Preparing for a Home Study: What You Need to Know

The first thing to keep in mind when preparing for the home study portion of the adoption process is to realize that we are not trying to exclude or disqualify a family from adopting.  We want you to adopt!

Homestudy interview

Home studies can be easy!

Most issues that would disqualify a family from adopting are found before the actual home study through background clearances, physicals, therapist letters, etc during the information gathering stage of the process.  If there are concerns with a family’s actual home they are typically fixable, and we can usually give the family that opportunity to correct whatever concern was noted.  Things such as smoke detectors not working or medications not being out of reach of a child are easily correctable.  If concern is noted with information a family provided during the interviews, we will address those concerns with the family and determine if there is a way to move past them.  In some instances, this may require additional classes, trainings, or evaluations, but typically, adoptive families are given the chance to address any concern.

It’s also important to understand why there are so many regulations and requirements in a home study.  Some of the requirements are agency requirements, based on what they determine to be best practice.  Other requirements are determined by the state you live in, and a few are determined by federal law.  The reason behind so many different requirements is that, when a family wants to adopt, an agency has to attest that they believe that family will make a good adoptive family and provide a child with a safe, stable and stimulating environment.  We have to evaluate every angle and address every concern brought up so that we can be confident when approving a family to adopt.

So what do you really need to know about preparing for a home study?

  • We won’t look under your beds or in your closets (unless there is something suspicious!).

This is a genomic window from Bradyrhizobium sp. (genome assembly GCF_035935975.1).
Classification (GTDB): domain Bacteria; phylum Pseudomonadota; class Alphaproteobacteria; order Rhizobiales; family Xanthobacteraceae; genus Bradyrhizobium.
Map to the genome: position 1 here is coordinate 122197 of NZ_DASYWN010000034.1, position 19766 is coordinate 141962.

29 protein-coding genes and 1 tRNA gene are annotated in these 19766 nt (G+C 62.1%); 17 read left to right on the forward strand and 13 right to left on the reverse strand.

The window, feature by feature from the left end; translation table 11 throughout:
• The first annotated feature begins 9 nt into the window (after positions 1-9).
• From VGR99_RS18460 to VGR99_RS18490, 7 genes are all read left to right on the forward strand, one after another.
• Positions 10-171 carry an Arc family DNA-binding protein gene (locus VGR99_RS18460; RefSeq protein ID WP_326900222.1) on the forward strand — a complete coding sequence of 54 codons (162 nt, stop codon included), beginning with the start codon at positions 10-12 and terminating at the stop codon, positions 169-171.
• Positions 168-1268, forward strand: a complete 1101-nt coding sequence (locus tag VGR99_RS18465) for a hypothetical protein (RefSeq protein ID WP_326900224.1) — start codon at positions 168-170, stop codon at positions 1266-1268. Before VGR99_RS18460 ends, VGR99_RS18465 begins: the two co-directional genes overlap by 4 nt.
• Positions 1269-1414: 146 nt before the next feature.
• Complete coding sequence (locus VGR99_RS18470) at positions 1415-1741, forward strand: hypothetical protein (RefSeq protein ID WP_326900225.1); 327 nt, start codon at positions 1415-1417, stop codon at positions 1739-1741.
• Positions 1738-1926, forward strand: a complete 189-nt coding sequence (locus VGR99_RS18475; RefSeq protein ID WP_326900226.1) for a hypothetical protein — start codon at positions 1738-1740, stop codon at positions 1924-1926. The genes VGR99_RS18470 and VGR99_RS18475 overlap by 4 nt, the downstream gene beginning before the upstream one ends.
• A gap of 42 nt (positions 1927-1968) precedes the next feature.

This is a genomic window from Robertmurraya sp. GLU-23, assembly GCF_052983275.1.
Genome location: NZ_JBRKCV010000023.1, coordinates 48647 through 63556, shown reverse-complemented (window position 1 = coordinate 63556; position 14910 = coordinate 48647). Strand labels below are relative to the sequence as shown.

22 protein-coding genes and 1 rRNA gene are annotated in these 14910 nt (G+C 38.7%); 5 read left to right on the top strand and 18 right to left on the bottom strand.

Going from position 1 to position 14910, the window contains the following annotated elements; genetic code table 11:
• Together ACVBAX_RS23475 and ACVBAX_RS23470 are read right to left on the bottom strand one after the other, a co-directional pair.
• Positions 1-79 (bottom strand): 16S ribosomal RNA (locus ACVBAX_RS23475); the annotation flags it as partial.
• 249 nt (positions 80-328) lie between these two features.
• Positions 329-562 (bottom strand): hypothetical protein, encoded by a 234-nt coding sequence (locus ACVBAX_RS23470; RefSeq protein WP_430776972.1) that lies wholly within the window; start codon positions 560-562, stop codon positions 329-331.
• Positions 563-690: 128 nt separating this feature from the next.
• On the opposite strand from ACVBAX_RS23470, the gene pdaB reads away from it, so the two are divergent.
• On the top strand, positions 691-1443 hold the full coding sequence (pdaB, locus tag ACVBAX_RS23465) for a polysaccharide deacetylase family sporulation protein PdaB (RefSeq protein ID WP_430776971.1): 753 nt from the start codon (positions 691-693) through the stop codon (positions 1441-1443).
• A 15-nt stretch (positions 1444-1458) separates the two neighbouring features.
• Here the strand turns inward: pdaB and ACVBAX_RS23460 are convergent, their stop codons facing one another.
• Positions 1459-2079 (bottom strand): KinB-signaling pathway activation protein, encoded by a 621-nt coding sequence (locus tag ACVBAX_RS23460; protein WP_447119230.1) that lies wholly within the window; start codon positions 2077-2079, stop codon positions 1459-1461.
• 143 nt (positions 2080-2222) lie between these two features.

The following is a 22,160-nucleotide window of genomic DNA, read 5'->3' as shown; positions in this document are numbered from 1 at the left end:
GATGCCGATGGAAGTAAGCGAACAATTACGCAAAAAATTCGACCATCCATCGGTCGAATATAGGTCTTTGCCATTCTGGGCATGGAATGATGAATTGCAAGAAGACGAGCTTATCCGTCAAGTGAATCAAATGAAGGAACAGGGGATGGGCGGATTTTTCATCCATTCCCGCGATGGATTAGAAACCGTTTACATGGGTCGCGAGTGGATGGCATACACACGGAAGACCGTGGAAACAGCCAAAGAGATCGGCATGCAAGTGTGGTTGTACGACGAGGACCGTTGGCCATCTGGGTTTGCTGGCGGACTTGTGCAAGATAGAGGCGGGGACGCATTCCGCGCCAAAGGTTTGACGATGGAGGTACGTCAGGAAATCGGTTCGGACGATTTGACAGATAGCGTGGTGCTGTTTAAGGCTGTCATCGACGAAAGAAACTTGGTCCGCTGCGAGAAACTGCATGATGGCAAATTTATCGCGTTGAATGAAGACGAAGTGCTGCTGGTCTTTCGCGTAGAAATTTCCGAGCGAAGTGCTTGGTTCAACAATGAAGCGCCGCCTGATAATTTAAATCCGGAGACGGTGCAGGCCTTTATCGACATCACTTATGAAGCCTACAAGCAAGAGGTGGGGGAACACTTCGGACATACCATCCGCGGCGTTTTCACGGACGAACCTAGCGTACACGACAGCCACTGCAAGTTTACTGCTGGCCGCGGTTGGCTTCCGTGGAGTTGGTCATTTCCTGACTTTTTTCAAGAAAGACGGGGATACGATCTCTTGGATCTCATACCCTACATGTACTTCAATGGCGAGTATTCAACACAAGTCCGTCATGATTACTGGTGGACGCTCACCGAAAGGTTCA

• We don’t have a white glove to test for dirt and grime.
  • You don’t have to have a nursery set up.
  • You don’t have to baby proof your home.
  • You don’t have to bake the social worker cookies.
  • We will be looking for a safe and appropriate space in which to raise a child, including an appropriate room that is designated to become baby’s room.
  • We will be looking for general safety including appropriate safety concerning bodies of water and fire arms.
  • We will ensure you are aware of the potential hazards in your home and agree to address them once your child becomes mobile (baby proofing).
  • We will be testing your smoke detectors during the visit and looking for fire extinguishers and carbon monoxide detectors.
  • We will be ensuring your hot water will not scald a child and your pets are friendly and vaccinated.
  • We will be checking to ensure your medications and alcohol are kept out of reach of children and your cleaning chemicals are not stored next to your food.

We will also be conducting interviews with you.  The number and location of interviews varies from state to state.  The interviews are not meant to fool you or catch you off guard.  They are to expand on information already provided to the agency and gather more pieces of your social history.  The interviews provide the opportunity for the social worker to further assess your reasoning, thoughts, and values about parenting as well as clear up any missing pieces from your paperwork.

It’s important to be prepared for the home study process and if you have specific questions, check with your social worker to have those concerns addressed.  While the home study is one aspect of the adoption process that is often feared and causes a lot of anxiety, most families will exclaim it’s much easier than they anticipated!

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